The Nordstrom logo is displayed above the post where it trades on the floor of the New York Stock Exchange, . Nordstrom slashed its annual projections and said a key measure of sales fell for the first time in almost seven yearsFinancial Markets Wall Street Nordstrom, New York, USA

The special committee of Nordstrom Inc.’s board is ready to move on.

The committee said it terminated discussions with the Nordstrom family, which in June started a process that led it to offer to buy the company for $50 a share. The committee, made up of board members not related to the Nordstroms, nixed that offer two weeks ago, but left open the chance for further negotiations.

But the committee has now sought to shut that door.

“The special committee took this action because it could not reach agreement with the [family] group on an acceptable price for the company,” the retailer said.

The committee said, “Nordstrom is well positioned to capitalize on future opportunities to gain market share through its customer strategy, centered on three strategic pillars: providing a differentiated product offering; delivering exceptional services and experiences, and leveraging the strength of its brand.”

Nordstrom, which is generally seen as the strongest of the department store retailers, has worked diligently to stay up or ahead of the times and is continuing to spend to sharpen its technological edge.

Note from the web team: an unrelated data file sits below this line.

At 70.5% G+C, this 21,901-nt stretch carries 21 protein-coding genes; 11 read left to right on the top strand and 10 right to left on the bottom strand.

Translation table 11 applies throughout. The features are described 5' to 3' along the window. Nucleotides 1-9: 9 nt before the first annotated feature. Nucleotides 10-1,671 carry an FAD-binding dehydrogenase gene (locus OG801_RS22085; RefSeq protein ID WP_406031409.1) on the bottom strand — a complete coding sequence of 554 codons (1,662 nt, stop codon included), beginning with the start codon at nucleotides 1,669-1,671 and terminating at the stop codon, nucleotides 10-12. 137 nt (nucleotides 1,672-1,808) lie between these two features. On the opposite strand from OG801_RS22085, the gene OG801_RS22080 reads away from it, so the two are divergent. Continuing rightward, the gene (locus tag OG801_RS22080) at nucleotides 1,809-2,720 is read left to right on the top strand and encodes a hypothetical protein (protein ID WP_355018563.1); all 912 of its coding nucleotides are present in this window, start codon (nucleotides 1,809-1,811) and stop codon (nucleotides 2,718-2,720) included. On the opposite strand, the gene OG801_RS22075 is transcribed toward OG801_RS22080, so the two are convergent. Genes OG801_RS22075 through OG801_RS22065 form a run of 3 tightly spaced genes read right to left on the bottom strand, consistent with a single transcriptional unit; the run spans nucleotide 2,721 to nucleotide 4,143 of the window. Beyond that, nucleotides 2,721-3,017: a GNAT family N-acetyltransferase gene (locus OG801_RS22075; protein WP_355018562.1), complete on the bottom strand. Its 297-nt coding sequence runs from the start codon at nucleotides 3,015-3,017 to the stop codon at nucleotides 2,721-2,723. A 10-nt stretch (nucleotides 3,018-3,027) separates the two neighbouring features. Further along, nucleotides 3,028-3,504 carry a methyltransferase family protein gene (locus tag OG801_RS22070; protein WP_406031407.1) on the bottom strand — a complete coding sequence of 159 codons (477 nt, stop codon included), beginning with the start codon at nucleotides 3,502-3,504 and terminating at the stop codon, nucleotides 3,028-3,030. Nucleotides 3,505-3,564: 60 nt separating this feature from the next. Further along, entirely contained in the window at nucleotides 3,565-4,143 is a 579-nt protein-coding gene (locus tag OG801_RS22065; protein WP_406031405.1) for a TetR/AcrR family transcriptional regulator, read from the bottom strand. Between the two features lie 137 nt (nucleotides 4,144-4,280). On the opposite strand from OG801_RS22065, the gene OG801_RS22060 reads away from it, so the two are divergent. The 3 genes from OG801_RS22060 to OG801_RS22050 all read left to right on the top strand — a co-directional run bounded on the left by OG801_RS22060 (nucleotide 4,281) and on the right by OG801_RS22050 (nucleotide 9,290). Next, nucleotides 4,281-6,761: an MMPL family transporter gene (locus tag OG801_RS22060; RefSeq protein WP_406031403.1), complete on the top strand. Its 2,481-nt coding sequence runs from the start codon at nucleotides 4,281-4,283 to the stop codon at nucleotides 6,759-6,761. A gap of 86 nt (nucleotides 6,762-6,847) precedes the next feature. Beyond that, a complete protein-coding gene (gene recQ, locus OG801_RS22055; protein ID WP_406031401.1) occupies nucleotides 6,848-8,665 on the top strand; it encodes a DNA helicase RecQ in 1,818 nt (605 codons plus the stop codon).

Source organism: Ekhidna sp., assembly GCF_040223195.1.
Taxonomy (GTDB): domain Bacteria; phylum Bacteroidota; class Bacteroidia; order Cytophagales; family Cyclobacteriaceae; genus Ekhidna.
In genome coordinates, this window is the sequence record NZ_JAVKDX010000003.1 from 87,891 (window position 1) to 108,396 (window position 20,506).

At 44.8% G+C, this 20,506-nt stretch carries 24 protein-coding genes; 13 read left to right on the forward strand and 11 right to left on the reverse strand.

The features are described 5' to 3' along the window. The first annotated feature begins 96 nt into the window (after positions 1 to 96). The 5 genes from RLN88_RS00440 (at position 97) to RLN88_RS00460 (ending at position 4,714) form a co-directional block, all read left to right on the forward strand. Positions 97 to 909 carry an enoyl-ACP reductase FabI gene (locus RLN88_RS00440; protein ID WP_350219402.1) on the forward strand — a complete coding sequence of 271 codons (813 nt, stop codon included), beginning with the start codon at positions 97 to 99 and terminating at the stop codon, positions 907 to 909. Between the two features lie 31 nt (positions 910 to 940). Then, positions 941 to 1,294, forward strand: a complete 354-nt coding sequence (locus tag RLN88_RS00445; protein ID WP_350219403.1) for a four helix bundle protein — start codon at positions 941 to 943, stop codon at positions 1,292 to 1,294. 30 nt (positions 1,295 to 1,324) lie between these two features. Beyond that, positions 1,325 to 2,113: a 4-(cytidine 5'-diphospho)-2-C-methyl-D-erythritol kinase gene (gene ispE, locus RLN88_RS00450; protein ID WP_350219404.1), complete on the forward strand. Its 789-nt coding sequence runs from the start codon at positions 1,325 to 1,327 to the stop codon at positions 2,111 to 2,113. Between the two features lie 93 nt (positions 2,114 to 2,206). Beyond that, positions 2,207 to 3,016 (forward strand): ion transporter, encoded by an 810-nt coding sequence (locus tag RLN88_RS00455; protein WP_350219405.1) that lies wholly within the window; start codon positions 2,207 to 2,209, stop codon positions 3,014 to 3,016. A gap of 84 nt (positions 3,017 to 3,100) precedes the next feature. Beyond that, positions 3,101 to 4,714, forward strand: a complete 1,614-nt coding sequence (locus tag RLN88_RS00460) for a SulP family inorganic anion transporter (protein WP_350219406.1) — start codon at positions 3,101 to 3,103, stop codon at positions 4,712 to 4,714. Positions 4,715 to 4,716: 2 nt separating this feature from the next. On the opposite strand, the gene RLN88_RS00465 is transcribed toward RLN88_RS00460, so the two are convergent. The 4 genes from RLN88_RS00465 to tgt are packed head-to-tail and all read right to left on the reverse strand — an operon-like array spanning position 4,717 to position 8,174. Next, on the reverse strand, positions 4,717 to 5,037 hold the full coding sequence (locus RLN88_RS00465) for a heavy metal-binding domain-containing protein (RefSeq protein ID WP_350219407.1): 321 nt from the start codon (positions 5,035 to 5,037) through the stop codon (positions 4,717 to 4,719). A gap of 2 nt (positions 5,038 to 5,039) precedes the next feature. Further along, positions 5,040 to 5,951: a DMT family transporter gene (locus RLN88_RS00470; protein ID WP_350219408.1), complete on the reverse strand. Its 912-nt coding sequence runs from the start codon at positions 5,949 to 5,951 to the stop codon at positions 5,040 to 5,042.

“The special committee is confident that the company’s ability to leverage its digital capabilities and its local market assets of people, product, and place will support growth across both its full-price and off-price businesses,” the retailer said.

The statement did not include any comment from the Nordstrom family, which controls roughly a third of the business. The family group included copresidents Blake Nordstrom, Peter Nordstrom and Erik Nordstrom, president of stores James Nordstrom, chairman emeritus Bruce Nordstrom, and Anne Gittinger.

To finance the deal at $50, the Nordstroms were willing to put in $2 billion worth of stock they owned, while partner Leonard Green & Partners and its affiliates would have ponied up as much as $2 billion. Beyond that, banks submitted financing proposals which topped out at $7.5 billion in debt. But the debt was said to come at very high interest rates and observers wondered just what impact the interest payments might have on the company should the deal go through.

Shares of Nordstrom slipped 2.8 percent to $47.99 in after-hours trading.

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